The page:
One true love: Tokyo Tower, mon amour
According to a recent Cabinet Office survey, more than two-thirds of Japanese people say they feel “uneasy or troubled” in their daily life. And who can blame them?
With nuclear meltdowns, a dilapidated economy and the unstoppable rise of “pop group” AKB48, the national mood is understandably bleak.
Now, just when it seemed the locals had enough to contend with, along comes a new affliction: Tokyo Skytree fatigue.
Most of us assumed that the hype surrounding the tower’s debut would subside after the grand opening on May 22. Boy, were we wrong.
During the past two weeks, Fuji TV has aired reports on Skytree-inspired nail art and Skytree-shaped sponge cakes.
I’m half expecting to find shelves full of Skytree-themed sex toys the next time I visit Akihabara.
Don’t get me wrong -- the tower itself is lovely. The architects have, to my admittedly untrained eye, achieved their goal of fusing “traditional Japanese beauty and neo-futuristic design.”
And I appreciate how Skytree has revived interest in shitamachi districts along the Sumida River.
As an op-ed in the Asahi Shimbun recently put it: “The spirit of miyabi (elegance) and iki (chicness) embraced by residents of Edo befits the working-class neighborhood where the tower stands.”
It’s also been fun watching city fathers fall all over themselves to promote the 634-meter Skytree as the World’s Biggest ... something or other.
Although the tower is dwarfed by the 828-meter Burj Khalifa in Dubai, which holds the coveted title of World’s Tallest Building, Tokyo Governor Ishihara et al can nevertheless boast that their structure is, in fact, the World’s Highest Freestanding Broadcasting Tower.
Whatever the hell that means.
Even the full-on media coverage has had an upside -- it has served as a distraction from the lingering trauma of the March 11 disaster.
As the Asahi points out, the tower reached its full height just a week after the earthquake struck -- news that, at the time, offered a “flicker of hope” to the devastated nation.
Fourteen months later, the frenzy inspired by the grand opening suggests that Japan has begun to heal in earnest.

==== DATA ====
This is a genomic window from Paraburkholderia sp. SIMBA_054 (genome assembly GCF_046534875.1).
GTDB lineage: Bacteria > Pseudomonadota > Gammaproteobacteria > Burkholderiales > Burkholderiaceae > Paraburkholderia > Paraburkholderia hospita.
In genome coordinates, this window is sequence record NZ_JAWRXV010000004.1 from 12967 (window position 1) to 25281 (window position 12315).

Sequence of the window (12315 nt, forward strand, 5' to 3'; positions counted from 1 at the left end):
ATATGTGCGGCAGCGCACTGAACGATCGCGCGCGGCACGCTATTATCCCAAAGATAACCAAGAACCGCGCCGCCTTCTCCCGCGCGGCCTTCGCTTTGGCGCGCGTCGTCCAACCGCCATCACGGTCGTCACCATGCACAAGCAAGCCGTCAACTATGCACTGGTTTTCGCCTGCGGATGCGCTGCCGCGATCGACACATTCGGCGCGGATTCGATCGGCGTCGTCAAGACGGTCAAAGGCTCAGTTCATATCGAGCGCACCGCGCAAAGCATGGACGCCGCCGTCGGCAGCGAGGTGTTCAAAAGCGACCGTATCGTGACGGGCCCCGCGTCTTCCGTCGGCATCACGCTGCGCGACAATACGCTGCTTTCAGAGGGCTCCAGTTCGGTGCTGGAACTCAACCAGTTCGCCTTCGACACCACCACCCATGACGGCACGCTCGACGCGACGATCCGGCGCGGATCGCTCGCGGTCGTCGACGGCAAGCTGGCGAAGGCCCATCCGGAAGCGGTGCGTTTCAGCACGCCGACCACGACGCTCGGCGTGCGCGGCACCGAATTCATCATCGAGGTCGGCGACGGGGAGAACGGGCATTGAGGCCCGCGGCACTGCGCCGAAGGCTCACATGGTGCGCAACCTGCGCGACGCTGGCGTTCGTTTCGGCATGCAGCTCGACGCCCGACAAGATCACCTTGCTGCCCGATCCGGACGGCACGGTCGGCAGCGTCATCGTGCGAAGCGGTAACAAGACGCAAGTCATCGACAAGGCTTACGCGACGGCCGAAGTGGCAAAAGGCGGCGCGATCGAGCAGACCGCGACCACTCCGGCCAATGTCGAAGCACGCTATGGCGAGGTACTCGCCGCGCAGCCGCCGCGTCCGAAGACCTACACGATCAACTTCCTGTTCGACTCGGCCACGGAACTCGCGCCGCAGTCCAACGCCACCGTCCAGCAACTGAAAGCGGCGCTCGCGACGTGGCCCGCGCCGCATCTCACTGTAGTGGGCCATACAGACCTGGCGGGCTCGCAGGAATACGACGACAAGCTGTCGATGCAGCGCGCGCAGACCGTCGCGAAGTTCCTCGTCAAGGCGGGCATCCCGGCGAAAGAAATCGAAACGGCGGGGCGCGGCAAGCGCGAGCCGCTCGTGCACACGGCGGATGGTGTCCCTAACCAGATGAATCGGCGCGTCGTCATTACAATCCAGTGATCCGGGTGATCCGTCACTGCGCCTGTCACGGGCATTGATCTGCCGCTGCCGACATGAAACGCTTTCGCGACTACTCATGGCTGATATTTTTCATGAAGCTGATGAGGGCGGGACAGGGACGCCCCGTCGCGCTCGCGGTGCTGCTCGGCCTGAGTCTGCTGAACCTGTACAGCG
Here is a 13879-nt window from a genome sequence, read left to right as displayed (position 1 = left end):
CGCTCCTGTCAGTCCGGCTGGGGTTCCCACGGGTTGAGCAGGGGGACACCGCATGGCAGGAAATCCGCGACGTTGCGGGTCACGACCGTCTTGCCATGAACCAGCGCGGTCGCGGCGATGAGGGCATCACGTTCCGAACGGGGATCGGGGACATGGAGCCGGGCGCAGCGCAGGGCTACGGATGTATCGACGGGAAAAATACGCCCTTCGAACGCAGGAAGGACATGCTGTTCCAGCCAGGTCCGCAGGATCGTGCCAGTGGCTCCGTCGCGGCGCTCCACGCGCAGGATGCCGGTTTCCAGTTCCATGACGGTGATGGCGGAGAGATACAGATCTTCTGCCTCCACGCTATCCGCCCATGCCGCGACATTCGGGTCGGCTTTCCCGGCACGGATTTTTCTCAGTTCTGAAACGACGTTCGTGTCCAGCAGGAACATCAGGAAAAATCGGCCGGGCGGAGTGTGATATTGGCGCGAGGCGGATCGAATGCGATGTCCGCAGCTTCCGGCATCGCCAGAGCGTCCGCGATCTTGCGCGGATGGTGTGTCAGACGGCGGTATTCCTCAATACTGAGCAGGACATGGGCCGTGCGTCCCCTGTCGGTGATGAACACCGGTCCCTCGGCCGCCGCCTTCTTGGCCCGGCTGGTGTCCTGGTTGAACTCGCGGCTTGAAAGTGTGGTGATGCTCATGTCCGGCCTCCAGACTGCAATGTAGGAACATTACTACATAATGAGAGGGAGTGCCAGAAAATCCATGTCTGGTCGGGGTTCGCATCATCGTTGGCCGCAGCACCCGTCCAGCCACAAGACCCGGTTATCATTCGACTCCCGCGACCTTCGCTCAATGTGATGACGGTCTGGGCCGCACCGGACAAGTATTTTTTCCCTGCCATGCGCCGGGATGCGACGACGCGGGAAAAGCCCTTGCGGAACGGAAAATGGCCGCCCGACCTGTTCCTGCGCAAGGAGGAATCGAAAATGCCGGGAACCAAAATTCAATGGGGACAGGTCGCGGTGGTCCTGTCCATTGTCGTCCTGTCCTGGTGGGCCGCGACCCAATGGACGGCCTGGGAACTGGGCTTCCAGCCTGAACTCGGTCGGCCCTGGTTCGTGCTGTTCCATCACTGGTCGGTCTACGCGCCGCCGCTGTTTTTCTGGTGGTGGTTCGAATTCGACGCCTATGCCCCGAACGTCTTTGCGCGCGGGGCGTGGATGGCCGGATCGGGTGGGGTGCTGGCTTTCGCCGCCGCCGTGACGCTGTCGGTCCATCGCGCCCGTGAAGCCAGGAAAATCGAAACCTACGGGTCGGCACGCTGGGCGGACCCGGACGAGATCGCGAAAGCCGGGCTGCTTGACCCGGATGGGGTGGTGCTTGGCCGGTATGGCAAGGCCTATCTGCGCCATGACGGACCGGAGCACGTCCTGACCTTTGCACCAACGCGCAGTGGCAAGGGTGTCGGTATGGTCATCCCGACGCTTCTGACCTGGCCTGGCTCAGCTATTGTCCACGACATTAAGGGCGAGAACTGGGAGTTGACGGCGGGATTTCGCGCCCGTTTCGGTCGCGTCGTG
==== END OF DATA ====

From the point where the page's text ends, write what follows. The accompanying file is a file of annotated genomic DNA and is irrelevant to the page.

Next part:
I think it’s safe to say that if people are able to enjoy TV shows about competitive eaters chomping around the tower’s food court, then the national mood has brightened.
More on CNNGo: Get your camera out for the Tokyo Skytree
Yet the more I hear about the magnificence of Tokyo Skytree, the more I find myself thinking about its middle-aged cross-town cousin, Tokyo Tower.
And no matter how much I try to get on board with the grandiose claims made by Skytree enthusiasts -- that it symbolizes a fresh beginning for Japan, that it underscores Tokyo’s continuing relevance as an East Asian business and cultural hub -- I can’t help but feel that, in this case at least, bigger isn’t necessarily better.
It’s often said that the story of Tokyo Tower mirrors the rebirth of postwar Japan. Debuting in 1958 as a relay facility for TV and radio broadcasters, the 333-meter structure quickly gained renown as a sightseeing attraction.
Its design was modeled on the Eiffel Tower’s, but the Japanese brought to the project their typical industry and thrift.
Though slightly taller than its Parisian counterpart, Tokyo Tower weighs barely half as much, and some of the steel used in its construction had been requisitioned from scrapped US Army tanks.
Along with Japan’s nascent Shinkansen network and the hosting of the 1964 Tokyo Olympics, the tower embodied the expansive hopes of a resurgent nation.
The other tower
And yet, although it’s helped define the capital’s skyline for more than half a century, Tokyo Tower has always been more admired than loved.
This is clearly seen in the negligible impact the structure has had on art and popular culture.
Sure, it’s starred as a chew-toy in countless “Godzilla” movies, and it serves as an important backdrop in the “Always” film-cum-mangafranchise.
But in terms of symbolic appeal and cultural resonance, Tokyo Tower is not even in the same conversation as Mount Fuji or Hiroshima’s A-bomb dome.
Strangely enough, this is precisely why I feel so much affection for it. Tokyo Tower’s supporting role in Japan’s renaissance was accompanied by no outsized ambition, no extravagant claims.
Its muscular profile simply loomed, ever present, as the country rebuilt itself into something great.
In this regard, it’s instructive to consider the reason Tokyo Tower has been supplanted by Skytree -- the older tower’s broadcast signals are being blocked by the city’s new cluster of skyscrapers.
In other words, Tokyo Tower has been rendered obsolete by the success of the very energies that shaped its creation.
As post-Bubble Japan struggles to bounce back from last year’s disaster, it seems unlikely that Tokyo Skytree will preside over a similar recovery.
Yes, the new tower deserves applause, and yes, it will endure as a tourist draw and as an object of media fascination.
But no matter what its breathless proponents claim, Skytree will not single-handedly spur an economic miracle or revive the spirits of a depressed nation.
That would be a tall order -- too tall for even the World’s Highest Freestanding Broadcasting Tower.
More on CNNGo: We climb the Tokyo Skytree
The opinions expressed in this commentary are solely those of Steve Trautlein.